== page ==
Background An estimated 10% of male adults have split or dribbled stream leading to poor hygiene, embarrassment, and inconvenience. There is no current metric that measures male stream deviation. Objective To develop a novel method to measure spray in normal and abnormal anatomical conformations. Design, setting, and participants We developed a novel platform to reliably describe spray. We used cadaveric tissues and 3D Printed models to study the impact of meatal shape on the urinary stream. Cadaveric penile tissue and 3D printed models were affixed to a fluid pump and used to simulate micturition. Dye captured on fabric allowed for spray detection. Outcome measurements and statistical analysis Spray pattern area, deviation from normal location, and flowrates were recorded. Computational fluid dynamic models were created to study fluid vorticity. Results and limitations Obstructions at the penile tip worsened spray dynamics and reduced flow. Ventral meatotomy improved flowrate (p<0.05) and reduced spray (p<0.05) compared to tips obstructed ventrally, dorsally or in the fossa navicularis. 3D models do not fully reproduce parameters of their parent cadaver material. The average flowrate from 3D model was 10ml/sec less than that of the penis from which it was derived (p = 0.03). Nonetheless, as in cadavers, increasing obstruction in 3D models leads to the same pattern of reduced flowrate and worse spray. Dynamic modeling revealed increasing distal obstruction was correlated to higher relative vorticity observed at the urethral tip. Conclusions We developed a robust method to measure urine spray in a research setting. Dynamic 3D printed models hold promise as a methodology to study common pathologies in the urethra and corrective surgeries on the urine stream that would not be feasible in patients. These novel methods require further validation, but offer promise as a research and clinical tool.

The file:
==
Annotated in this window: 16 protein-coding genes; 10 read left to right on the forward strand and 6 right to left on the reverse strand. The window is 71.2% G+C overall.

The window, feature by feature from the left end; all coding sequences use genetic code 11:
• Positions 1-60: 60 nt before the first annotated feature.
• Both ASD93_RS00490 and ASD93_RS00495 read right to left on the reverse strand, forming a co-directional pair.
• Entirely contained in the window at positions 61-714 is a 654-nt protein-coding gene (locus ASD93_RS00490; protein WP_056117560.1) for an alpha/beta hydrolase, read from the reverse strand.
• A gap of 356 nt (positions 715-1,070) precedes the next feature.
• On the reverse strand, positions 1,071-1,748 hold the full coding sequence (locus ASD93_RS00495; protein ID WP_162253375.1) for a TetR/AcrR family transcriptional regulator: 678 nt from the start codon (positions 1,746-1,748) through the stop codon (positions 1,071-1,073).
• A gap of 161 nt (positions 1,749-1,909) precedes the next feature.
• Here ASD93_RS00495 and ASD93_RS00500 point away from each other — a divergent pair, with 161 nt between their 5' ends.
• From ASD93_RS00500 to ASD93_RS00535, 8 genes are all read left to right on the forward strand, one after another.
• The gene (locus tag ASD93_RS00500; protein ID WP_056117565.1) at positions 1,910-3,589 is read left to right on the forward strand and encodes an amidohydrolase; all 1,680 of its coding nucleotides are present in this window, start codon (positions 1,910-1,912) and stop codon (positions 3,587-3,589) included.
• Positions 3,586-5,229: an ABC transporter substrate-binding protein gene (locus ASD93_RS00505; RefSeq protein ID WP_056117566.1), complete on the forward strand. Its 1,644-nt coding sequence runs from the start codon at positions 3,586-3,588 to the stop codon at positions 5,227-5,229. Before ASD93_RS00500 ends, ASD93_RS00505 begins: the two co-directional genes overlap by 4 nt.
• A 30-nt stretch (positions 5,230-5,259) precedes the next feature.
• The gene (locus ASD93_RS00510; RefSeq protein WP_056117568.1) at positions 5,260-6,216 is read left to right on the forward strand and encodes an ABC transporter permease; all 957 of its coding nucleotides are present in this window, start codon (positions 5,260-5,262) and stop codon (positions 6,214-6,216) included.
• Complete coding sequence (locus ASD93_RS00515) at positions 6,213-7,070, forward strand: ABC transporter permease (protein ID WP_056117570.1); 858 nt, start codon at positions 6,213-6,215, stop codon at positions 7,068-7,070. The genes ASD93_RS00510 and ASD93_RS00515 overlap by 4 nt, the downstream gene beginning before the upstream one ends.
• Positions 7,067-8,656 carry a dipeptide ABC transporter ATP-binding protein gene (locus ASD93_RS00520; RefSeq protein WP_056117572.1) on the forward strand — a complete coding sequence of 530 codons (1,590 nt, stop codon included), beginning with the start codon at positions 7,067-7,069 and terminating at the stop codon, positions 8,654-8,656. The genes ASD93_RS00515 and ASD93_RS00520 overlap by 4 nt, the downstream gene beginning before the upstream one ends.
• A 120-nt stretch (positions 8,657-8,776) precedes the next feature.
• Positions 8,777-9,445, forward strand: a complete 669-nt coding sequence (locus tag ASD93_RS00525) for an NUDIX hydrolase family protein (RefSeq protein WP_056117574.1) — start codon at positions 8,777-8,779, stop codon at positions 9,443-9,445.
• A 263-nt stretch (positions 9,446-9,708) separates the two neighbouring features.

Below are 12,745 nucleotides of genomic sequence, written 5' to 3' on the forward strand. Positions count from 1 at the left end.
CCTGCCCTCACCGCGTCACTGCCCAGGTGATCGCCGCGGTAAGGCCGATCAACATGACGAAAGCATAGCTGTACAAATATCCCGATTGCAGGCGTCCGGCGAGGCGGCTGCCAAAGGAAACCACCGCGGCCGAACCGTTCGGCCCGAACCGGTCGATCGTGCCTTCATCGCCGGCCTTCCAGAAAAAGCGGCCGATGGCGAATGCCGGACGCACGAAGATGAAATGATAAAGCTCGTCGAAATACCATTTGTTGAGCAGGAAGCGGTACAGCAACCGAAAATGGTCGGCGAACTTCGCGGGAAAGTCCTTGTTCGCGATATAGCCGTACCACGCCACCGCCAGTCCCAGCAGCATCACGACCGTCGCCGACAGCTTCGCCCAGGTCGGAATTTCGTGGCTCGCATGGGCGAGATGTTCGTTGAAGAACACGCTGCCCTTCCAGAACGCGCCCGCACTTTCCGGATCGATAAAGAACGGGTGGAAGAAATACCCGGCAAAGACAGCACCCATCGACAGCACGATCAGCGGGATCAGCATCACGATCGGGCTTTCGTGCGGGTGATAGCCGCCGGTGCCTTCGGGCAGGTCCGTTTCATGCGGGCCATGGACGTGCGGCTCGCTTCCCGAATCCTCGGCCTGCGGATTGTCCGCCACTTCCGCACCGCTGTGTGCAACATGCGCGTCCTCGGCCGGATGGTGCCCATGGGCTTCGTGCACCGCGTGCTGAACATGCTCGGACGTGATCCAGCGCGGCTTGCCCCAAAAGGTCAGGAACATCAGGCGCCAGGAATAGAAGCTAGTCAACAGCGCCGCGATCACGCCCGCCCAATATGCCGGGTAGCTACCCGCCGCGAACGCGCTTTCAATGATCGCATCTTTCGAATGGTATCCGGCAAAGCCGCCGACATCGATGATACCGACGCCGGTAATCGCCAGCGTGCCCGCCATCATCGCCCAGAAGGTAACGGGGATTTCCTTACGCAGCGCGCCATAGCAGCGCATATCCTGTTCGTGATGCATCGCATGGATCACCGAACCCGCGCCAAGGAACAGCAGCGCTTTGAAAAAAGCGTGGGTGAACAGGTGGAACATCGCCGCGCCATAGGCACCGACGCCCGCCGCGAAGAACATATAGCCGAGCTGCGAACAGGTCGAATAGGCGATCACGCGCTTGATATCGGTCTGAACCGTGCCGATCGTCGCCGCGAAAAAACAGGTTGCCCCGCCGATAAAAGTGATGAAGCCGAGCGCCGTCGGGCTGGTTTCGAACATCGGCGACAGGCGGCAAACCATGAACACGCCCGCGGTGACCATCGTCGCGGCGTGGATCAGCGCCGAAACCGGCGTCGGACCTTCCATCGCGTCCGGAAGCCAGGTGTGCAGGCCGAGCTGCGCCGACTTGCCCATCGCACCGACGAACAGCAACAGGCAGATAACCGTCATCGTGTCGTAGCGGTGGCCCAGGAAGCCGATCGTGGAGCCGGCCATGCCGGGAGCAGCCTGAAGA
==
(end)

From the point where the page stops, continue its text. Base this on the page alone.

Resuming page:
ASJC Scopus subject areas
- Biochemistry, Genetics and Molecular Biology(all)
- Agricultural and Biological Sciences(all)